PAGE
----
Although mineral prices fell and federal regulations are stalling the opening of new mines in the state, a new study shows that Nevada is still among the best areas in the country to mine.
Gold prices fell to a five-year low in mid-July dipping below $1,095 per ounce, but have rebounded as they were hovering around $1,114 per ounce as of press time Thursday.
Despite the fluctuating price that has been on the downward slope overall since 2010, mining leaders are confident that the industry is in relatively good shape despite the decline.
A number of findings showed losses in several key areas in the mining business in Nevada, all while the overall economy is growing in the state.
Nevada’s economy is strengthening, but the the mining industry’s gross domestic product is declining, as it is down 28.7 percent since 2012, according to the Nevada Mining Association.
The study also found the industry has lost 1,200 jobs (9.8 percent of its workforce) since 2013. It is the only economic sector in Nevada that lost jobs during the last calendar year.
The Round Mountain Gold mine that is located in Nye County is an important part of the community there. IF gold prices continue to dip lower, the industry in the area could take a major hit.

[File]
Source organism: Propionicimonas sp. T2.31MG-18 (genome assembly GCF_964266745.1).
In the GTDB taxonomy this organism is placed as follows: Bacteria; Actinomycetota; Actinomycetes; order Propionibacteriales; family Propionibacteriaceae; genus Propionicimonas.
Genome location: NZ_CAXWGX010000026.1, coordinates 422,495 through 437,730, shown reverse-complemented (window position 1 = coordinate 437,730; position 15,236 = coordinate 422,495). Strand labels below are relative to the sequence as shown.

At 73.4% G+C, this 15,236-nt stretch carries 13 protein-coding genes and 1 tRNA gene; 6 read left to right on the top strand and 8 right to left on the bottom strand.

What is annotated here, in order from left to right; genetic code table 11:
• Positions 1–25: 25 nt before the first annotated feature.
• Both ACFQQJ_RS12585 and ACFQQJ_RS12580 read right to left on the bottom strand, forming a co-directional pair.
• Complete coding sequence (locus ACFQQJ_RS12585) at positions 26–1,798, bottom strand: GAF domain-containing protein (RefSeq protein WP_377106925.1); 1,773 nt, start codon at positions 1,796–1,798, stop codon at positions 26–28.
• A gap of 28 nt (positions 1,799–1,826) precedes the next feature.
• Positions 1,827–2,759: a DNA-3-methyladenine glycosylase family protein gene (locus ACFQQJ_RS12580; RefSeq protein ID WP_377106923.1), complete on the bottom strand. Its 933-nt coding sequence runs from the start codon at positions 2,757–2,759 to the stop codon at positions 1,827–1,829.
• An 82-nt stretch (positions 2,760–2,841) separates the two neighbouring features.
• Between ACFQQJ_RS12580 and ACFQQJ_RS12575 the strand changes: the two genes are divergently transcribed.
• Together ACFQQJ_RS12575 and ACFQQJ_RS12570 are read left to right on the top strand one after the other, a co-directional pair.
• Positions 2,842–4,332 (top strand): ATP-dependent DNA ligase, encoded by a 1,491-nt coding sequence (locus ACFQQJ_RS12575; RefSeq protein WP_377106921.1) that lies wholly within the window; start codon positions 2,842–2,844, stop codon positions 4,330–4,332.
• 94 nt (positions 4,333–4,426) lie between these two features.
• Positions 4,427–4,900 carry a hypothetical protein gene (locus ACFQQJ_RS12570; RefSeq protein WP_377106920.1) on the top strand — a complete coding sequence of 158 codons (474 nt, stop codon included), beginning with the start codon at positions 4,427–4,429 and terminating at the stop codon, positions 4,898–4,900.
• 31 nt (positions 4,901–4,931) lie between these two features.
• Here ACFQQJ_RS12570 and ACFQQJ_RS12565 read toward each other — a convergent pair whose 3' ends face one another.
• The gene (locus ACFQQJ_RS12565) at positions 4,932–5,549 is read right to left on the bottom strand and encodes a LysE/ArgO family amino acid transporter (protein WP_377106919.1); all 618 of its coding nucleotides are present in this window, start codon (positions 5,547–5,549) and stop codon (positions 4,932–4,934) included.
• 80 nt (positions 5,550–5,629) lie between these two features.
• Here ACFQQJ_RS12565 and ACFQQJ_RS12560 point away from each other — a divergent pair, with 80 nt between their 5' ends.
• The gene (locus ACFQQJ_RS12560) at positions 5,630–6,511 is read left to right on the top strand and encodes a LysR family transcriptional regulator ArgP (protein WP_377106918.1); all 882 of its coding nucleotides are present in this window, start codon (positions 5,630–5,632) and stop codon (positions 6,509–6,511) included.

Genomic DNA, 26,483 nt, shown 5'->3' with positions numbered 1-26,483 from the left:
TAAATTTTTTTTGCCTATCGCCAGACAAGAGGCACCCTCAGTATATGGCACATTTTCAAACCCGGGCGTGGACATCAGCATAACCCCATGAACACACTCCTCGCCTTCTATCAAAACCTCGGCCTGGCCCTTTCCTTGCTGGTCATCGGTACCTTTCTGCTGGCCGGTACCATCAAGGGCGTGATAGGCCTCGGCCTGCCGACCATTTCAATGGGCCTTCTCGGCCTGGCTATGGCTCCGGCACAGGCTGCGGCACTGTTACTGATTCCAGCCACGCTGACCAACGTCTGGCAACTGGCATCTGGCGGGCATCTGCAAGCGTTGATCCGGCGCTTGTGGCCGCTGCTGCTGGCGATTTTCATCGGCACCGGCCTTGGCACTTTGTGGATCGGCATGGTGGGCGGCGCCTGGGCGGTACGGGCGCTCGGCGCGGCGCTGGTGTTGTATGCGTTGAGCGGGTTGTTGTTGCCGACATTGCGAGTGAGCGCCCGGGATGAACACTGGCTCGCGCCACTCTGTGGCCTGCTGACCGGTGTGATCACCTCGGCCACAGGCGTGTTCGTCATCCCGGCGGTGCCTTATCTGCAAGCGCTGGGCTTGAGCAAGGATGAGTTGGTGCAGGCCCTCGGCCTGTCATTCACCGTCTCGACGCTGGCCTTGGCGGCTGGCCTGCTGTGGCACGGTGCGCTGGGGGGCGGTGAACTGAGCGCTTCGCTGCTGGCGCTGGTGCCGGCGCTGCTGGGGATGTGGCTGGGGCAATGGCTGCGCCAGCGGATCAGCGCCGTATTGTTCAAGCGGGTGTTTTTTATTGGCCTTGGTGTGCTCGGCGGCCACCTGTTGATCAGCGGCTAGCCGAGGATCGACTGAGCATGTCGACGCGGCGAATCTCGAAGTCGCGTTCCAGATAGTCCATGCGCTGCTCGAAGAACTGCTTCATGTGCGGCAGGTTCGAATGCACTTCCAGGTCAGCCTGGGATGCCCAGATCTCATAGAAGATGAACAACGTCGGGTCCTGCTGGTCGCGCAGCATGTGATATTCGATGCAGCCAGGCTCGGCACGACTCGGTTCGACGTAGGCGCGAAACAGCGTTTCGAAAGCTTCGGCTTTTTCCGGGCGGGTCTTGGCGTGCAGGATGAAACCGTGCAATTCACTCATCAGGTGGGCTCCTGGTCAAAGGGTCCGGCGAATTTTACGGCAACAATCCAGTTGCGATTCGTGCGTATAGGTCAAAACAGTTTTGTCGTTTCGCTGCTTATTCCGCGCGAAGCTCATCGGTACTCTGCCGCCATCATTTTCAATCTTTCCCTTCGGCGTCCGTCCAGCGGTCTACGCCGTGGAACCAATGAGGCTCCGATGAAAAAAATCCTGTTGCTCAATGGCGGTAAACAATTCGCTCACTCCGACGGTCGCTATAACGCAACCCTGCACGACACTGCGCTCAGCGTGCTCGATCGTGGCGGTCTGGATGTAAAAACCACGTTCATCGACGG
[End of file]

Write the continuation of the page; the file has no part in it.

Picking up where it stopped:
“Nye County will be in dire straights,” said county Commissioner Lorinda Wichman. “We think it’s bad now, the mining industry is having a hard time, gold prices are down, we’re in deep doo-doo.”
In 2014, the Nevada mining industry total economic output was $8.8 billion, down from $11 billion in 2013.
Despite current mineral prices, mining companies continue to invest hundreds of millions of dollars in existing Nevada operations, including exploration.
In 2014, the Nevada mining industry paid $246 million in state and local taxes. The average annual wages in the industry are $91,936, more than double the state average.
With the heightened pay scale the mining industry offers, the jobs related to the mines mean a great deal to the area.
“The mining industry has been remarkably important to the state of Nevada for decades, employing tens of thousands of people and providing good paying jobs,” analyst Jeremy Aguero said. “They are STEM (science, technology, engineering and mathematics) jobs – exactly the type of jobs we are trying to attract and retain in the state of Nevada.”
Nevada Mining Association President Dana Bennett explained that despite the depressed numbers that there is hope for things to pick up and level out as far as the industry goes.
“This new analysis indicates that despite falling commodity prices, there is optimism among our members that prices will stabilize,” Bennett said. “Our members are excited to be part of Nevada’s economic diversification. A successful advanced manufacturing sector needs a healthy mining sector to provide necessary metals and minerals. As Nevada’s oldest STEM industry, mining will continue as a cornerstone of the Nevada economy.”